The goal of Site Plans is to ensure that development projects contribute to attractive waterfronts, streetscapes and the character of the neighbourhood while protecting the environmental features of the property and surrounding land (e.g. wetlands, wild life habitats, water quality).

There are two components of a Site Plan Agreement: Site Plan schedule and a written agreement that is registered on title. The written agreement contains the terms of the agreement and in some cases includes financial guarantees to ensure compliance with the agreement.

There are two main types of Site Plan Agreements in the Municipality of Dysart et al:

  • Non-residential Site Plan Agreements
  • Residential Site Plan Agreements

Certain developments are exempted from site plan control. A complete list of exemptions is available by reviewing the municipal Site Plan Control By-law 2019-46.

Site Plan Agreement Application Forms

Site Plan Control Guidelines

Site Plan Drawings Minimum requirements

The below list gives the minimum requirements to be included with your application to the Municipality of Dysart et al:

  • The boundaries of the land (for subdivision/condominium application these must be certified by an Ontario Land Surveyor);
  • The locations, widths, and names of existing and proposed roads and highways, indicating whether they are unopened road allowances, public travelled roads, private roads or right-of-way's;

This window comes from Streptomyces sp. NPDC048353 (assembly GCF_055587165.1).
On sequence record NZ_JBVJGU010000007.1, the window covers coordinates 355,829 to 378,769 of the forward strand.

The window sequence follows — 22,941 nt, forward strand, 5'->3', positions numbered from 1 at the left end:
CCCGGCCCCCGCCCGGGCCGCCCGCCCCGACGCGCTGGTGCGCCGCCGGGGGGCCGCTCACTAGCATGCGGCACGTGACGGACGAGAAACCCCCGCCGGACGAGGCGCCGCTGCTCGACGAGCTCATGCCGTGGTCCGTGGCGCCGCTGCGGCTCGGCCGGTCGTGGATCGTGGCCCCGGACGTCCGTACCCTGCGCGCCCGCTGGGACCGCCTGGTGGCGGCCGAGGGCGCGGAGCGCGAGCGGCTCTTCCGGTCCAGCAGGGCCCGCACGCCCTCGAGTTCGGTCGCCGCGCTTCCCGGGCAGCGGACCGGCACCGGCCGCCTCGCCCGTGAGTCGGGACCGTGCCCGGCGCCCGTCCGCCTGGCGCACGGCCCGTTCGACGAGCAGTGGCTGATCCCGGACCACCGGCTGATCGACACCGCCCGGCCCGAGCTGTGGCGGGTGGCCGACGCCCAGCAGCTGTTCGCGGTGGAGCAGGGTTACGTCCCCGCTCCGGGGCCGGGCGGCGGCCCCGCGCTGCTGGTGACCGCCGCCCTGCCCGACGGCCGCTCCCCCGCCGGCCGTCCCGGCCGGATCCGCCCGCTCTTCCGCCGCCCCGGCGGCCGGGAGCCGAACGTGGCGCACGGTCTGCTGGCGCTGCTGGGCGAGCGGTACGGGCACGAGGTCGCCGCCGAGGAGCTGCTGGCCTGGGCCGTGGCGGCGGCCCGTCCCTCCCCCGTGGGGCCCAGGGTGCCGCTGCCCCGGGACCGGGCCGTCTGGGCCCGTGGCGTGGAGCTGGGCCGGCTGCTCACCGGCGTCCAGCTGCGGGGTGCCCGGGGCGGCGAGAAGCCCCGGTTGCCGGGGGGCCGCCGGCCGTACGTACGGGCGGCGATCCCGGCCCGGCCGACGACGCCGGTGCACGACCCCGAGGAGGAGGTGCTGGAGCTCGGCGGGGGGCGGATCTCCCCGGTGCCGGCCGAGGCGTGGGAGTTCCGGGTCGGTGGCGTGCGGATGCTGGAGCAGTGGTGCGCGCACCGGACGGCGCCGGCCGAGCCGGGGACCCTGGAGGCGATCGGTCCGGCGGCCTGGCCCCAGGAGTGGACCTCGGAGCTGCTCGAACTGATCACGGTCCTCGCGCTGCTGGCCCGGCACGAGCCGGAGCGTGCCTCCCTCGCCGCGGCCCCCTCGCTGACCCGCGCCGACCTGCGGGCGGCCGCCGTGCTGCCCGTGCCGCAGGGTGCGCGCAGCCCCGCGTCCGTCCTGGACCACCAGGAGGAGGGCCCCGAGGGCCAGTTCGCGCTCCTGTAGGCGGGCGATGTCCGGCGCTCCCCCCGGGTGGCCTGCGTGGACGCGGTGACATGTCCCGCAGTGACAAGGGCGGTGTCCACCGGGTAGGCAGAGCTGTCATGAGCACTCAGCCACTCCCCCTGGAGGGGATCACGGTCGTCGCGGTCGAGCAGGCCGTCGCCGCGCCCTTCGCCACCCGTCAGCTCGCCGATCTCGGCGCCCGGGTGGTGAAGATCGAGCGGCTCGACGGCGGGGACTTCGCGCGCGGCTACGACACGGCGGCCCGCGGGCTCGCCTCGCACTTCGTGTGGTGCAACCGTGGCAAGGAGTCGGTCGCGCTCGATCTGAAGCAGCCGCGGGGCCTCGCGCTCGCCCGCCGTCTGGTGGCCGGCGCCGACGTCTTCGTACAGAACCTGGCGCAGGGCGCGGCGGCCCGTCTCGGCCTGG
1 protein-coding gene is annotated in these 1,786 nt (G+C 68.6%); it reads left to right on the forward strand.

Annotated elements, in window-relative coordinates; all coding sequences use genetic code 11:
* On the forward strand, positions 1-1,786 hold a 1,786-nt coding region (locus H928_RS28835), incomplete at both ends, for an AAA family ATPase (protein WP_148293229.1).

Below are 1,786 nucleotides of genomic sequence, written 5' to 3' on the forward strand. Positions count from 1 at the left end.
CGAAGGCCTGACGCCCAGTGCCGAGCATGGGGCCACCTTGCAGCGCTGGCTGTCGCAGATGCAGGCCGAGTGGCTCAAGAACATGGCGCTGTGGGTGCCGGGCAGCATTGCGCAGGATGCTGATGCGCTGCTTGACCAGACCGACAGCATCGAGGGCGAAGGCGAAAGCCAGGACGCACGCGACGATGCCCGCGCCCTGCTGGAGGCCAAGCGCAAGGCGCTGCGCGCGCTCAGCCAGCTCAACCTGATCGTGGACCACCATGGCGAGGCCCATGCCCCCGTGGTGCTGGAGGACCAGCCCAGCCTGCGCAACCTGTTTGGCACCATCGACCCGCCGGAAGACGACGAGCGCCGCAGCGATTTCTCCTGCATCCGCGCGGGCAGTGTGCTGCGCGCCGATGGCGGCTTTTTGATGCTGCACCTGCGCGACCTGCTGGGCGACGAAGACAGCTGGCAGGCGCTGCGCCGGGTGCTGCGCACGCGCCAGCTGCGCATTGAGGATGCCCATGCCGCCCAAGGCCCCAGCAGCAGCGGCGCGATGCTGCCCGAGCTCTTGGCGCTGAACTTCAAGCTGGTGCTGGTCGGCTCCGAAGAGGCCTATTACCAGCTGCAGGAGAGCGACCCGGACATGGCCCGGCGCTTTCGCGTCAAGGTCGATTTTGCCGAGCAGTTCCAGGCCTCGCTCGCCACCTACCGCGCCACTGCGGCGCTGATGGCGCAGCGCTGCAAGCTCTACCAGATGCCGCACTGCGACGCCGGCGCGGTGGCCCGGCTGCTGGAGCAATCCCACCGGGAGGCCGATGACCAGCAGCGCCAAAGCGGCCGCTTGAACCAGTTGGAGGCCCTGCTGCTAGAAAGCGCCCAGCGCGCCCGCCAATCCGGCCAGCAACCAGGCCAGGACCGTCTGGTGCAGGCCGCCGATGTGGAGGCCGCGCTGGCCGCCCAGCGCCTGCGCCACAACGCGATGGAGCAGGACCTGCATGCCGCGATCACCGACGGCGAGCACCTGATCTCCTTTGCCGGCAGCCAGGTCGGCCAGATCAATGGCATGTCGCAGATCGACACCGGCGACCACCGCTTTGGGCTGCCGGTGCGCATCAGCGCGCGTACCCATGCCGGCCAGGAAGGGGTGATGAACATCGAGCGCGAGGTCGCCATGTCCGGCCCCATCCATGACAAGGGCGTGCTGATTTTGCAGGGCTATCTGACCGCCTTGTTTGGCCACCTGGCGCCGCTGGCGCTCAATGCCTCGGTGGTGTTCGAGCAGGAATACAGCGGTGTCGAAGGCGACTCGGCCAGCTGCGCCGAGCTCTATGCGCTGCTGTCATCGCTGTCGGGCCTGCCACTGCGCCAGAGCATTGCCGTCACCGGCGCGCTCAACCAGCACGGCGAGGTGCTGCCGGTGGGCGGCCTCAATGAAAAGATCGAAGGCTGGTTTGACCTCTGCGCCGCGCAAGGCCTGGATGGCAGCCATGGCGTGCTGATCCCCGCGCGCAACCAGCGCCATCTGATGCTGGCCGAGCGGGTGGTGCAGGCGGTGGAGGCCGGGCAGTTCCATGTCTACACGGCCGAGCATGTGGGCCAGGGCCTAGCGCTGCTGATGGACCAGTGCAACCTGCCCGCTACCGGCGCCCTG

• The location of any utility easements (Hydro, Bell, etc.);
  • The 911 address (if available) of the subject property and adjacent properties;
  • If access to the subject land is by water only, the location of the parking and docking facilities to be used;
  • The locations and dimensions of off-street parking spaces and off-street loading facilities;
  • The location of entrances, driveways and access points;
  • On a small key plan, on a scale of not less than 1 centimetre to 100 metres, all of the land adjacent to the subject property that is owned by the applicant or in which the applicant has an interest, every subdivision adjacent to the proposed subdivision and the relationship of the boundaries of the land to be subdivided to the boundaries of the township lot or other original grant of which the land forms the whole or part (subdivision/condominium);